Jono Shields

learning all the things

Goals

Goals are important right? To be successful we need to know what success means.

Defining goals within an organisation is difficult, because goals need to be aligned with strategy. But they also need to be SMART (Specific, Measurable, Agreed Upon, Realistic and Time-Based) right?

There are also different types of goals that you could have…

  • Are your goals based around an outcome? Like for example hitting a 40% app retention rate.
  • Maybe they are performance goals? Like delivering all of the scope on budget and within the time frame.
  • Are they based on processes? Like ensuring quality code, collaborating with customers or maybe continuous delivery.

There are trade offs in all of this though. It is easy to link outcome based goals to strategy, but hard to see and plan exactly how they will be achieved. Process goals are focused, but they may fail to motivate, would you rather celebrate an extra 3% code coverage or being 20% up on app usage?

How do you set your goals?

Tech & Education in New Zealand

Recently I had the honour of attending the annual NZTech Education Technology Summit on behalf of Codeclub Aotearoa.

The summit is a gathering of educators, digital leaders, technologists and innovators. And the purpose is to share expertise and insights on education. There were two streams that ran over the two days, one on Tech and Pedagogy, and the other on Edtech for Export. My focus was on the Tech and Pedogogy, I hoped I could pick up insights for my Codeclub.

And I got some pretty awesome takeaways that I would like to share. The first was the way in which classrooms and the methods of teaching are changing. I kind of wish I was back at school. It was also cool to see the skills, values and content they are teaching. There is a far bigger push to teach the skills like adapability and autonomy that will help them in the future.

Teaching is changing…

And it’s about time, for a long time a teacher stands at the front of the class with rows of desks perfectly arranged. I heard from Nikki Urlich about the ILE (Innovative Learning Environment) they have set up at Campbell’s Bay School. Where the teaching is actually student led.

She talked about students that at the start of a week would go and pick their own learning objectives. Of course some Maths and Literacy is mandatory, but the students have free reign to plan their week. Some like to work with a friend on something fun in the beginning to brighten their Monday. While others will try to slog through the tough ones early to free themselves up later in the week.

In Nikki’s classrooms the teachers act as facilitators. They draw conversation out of students and remove blockers to help students get on with their autodidacticism. The students have a wealth of learning material and utilise tools like Khan Academy, Mathletics and Literacy Shed. The students just provide some evidence of their learning and they can move onto their next challenge.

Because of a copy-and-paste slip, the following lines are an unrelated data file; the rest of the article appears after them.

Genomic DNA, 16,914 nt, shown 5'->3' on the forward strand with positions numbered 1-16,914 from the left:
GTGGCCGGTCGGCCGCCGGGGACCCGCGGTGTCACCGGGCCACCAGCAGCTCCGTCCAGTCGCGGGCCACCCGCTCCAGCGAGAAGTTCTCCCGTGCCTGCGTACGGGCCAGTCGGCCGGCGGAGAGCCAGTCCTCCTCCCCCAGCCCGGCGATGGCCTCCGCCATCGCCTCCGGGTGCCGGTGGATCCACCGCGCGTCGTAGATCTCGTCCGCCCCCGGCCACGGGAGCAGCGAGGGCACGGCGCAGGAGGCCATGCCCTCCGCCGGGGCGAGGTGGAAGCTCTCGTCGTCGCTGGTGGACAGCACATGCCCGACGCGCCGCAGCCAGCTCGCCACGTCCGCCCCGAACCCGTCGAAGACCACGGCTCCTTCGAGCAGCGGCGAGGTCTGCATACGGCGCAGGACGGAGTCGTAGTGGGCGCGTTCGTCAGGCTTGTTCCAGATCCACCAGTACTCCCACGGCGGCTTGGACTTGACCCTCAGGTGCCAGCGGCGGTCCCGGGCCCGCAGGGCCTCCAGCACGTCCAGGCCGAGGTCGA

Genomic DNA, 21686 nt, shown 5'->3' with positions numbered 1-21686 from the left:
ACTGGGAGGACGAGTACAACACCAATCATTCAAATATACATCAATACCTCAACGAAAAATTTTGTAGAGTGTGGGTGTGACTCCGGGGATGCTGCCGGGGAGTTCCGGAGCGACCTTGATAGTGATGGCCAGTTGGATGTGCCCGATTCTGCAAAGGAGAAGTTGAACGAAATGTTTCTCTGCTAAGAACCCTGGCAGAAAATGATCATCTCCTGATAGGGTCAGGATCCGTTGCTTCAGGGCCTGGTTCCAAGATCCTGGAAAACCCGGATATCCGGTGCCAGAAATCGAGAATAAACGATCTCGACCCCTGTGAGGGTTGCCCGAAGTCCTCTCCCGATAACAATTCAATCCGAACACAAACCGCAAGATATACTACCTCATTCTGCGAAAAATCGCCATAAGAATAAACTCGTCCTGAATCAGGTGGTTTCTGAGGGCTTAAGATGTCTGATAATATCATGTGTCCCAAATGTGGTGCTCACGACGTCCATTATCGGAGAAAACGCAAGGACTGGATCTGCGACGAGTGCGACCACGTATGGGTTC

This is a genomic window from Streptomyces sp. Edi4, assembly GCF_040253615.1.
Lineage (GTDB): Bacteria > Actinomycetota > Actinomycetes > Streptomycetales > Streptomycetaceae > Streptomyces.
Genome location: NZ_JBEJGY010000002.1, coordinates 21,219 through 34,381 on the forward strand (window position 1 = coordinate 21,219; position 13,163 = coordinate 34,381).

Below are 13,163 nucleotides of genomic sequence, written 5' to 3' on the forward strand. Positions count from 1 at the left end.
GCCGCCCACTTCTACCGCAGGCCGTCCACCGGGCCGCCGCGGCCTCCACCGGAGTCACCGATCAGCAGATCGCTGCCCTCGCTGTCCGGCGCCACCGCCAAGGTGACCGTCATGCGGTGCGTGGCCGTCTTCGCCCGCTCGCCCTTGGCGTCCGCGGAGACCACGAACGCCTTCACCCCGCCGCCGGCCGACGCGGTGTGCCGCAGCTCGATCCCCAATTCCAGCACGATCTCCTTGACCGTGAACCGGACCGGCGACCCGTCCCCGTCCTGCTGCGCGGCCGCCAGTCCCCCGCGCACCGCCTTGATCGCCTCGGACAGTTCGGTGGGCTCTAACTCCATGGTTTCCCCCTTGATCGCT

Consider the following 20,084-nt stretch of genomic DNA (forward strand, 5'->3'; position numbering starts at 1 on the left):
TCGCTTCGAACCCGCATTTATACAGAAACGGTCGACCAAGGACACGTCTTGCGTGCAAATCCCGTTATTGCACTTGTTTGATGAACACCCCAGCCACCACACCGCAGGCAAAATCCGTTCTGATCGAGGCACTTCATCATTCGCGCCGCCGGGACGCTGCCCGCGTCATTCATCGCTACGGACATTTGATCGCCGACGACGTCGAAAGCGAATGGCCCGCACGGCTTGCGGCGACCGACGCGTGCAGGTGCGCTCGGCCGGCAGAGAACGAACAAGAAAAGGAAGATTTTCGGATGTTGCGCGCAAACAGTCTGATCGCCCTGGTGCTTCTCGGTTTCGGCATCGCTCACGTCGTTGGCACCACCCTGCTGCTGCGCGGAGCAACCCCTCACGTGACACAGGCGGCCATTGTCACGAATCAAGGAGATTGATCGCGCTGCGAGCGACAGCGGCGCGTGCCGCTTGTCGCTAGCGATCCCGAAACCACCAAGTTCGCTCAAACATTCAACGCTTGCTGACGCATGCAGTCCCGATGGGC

Preparing the next generation for something that doesn’t yet exist

Right now we are in a time of rapid change and crazy growth. There was a lot of discussion about how to best prepare students for what is ahead. More than 65% of todays children will work in jobs that are yet to be created.

Nick Pattison at Kauri Flats School is preparing for this by teaching real world skills. The students at Kauri Flats turn their learning objectives into projects for the community. They use design thinking to work with their community and iterate to make something that can add value.

These students learn to empathise and define their customers needs. Then use those insights to ideate, prototype and test their ideas. It is important to teach that their is success in failure. You can’t expect to get it right on the first try. And that every failure is a crucial lesson that they learn through first hand experience. Practical knowledge of Stanford’s Design Thinking is sort after in the job market today. These kids half my age have a better looking CV than I do.

In Summary

I don’t know if it was my rose tinted lenses or something else. But everything people were saying was “Agile, we need more Agile”. And I’m not saying that it is the solution to everything. But pretty much everyone there was saying something like “Technology alone won’t solve the problems in the classroom”.

Thanks for reading.

Learning about 3D Printing

One month ago today I received a 3D printer, it was something I have been wanting for ages and I researched a great deal before ordering it.

What I learned

  • Bed adhesion and first layer is everything. If the first layer that goes down isn’t sticking then the print will fail, there is very little chance of recovery.
  • Finishing processes in the world of 3d printing can make things look production like if you put the effort in. Techniques like acetone smoothing or simply lots of sanding can go a long way, and some nice paint will make things look super great.